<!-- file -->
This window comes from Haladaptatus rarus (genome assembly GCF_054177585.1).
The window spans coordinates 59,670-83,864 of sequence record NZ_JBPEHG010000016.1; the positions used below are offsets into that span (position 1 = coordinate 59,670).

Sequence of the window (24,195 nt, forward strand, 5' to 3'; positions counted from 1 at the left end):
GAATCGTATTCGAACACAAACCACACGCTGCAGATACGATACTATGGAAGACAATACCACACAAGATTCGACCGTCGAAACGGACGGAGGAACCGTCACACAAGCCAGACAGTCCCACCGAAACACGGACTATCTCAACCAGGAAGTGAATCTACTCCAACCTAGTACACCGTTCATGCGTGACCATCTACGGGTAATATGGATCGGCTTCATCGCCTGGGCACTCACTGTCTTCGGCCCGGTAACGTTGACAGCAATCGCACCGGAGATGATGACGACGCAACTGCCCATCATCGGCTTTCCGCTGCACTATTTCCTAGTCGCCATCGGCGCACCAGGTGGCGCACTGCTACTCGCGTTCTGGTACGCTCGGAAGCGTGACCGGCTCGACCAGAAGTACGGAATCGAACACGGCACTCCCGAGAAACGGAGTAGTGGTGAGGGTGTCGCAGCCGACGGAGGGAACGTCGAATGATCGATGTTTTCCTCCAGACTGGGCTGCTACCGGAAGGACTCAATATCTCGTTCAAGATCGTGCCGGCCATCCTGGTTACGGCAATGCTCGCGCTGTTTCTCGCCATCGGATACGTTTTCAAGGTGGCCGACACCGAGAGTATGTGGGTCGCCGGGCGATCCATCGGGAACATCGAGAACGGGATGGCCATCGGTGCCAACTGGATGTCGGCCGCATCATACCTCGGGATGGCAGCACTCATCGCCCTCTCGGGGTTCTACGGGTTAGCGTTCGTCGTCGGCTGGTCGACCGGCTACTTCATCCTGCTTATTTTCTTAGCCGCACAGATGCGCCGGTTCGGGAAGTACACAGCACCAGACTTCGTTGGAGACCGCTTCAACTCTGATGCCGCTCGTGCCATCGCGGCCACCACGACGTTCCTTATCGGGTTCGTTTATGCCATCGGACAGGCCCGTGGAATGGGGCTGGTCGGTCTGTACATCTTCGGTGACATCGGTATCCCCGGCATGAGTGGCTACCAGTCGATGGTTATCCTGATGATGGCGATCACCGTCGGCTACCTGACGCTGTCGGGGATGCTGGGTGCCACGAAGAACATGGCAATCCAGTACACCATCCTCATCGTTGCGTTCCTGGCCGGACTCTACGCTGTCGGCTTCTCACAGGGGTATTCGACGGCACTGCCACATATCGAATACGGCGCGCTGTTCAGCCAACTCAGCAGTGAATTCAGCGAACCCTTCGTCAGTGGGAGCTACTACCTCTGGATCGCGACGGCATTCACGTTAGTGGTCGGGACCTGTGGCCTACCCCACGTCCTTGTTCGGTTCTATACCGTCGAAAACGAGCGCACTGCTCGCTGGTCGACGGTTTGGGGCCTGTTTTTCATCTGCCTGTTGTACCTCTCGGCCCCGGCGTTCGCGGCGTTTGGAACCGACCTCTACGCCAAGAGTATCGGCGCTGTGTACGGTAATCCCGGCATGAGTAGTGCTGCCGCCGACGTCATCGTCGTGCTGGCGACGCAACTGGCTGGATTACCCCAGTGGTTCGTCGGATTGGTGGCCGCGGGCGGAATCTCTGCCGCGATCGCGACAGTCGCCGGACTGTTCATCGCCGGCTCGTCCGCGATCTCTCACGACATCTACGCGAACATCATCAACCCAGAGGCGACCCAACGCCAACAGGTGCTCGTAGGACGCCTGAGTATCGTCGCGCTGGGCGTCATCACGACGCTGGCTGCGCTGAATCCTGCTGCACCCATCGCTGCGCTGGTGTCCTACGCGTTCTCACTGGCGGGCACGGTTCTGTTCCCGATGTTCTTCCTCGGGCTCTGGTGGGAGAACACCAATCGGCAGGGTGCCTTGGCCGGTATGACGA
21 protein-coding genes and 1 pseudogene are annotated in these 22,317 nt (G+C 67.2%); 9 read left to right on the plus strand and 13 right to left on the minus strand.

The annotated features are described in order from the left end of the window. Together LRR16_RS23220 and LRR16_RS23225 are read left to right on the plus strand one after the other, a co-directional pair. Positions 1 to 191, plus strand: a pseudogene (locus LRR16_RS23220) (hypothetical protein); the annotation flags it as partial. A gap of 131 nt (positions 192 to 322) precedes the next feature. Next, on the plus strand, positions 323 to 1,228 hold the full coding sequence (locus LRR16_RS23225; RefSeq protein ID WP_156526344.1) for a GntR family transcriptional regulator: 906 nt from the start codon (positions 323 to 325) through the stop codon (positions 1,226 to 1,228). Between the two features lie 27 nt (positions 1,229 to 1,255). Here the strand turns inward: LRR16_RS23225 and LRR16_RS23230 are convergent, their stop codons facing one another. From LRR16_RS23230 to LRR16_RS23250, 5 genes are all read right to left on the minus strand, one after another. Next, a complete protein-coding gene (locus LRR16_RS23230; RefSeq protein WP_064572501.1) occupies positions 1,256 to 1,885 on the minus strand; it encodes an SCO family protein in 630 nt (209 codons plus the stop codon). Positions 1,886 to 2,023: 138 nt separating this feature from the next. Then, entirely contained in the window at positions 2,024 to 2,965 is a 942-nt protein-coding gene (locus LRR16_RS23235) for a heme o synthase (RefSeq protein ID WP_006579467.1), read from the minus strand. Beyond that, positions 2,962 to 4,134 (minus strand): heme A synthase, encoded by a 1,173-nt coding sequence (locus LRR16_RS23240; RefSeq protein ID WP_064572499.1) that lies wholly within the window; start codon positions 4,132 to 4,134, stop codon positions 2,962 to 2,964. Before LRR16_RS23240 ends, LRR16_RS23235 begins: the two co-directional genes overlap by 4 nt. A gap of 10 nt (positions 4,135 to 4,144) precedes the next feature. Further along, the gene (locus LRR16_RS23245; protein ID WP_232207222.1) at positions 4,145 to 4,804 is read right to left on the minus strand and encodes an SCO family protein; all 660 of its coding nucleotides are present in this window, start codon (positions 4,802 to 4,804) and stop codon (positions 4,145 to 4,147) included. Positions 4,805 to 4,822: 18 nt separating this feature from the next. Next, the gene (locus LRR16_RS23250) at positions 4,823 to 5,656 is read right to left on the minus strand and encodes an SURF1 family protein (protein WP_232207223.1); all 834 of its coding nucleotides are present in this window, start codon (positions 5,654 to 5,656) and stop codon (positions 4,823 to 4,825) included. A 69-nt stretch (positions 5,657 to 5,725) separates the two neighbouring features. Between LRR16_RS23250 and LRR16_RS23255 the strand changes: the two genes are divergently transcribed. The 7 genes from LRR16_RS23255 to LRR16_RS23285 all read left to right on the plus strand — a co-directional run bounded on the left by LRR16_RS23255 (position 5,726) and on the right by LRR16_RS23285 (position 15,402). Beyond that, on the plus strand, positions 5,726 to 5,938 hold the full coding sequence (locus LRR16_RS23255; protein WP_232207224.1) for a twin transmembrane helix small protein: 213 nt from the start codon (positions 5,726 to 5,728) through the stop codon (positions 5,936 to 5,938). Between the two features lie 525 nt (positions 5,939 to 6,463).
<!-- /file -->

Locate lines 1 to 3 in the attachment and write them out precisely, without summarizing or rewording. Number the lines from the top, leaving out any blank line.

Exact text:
This window comes from Haladaptatus rarus (genome assembly GCF_054177585.1).
The window spans coordinates 59,670-83,864 of sequence record NZ_JBPEHG010000016.1; the positions used below are offsets into that span (position 1 = coordinate 59,670).

Sequence of the window (24,195 nt, forward strand, 5' to 3'; positions counted from 1 at the left end):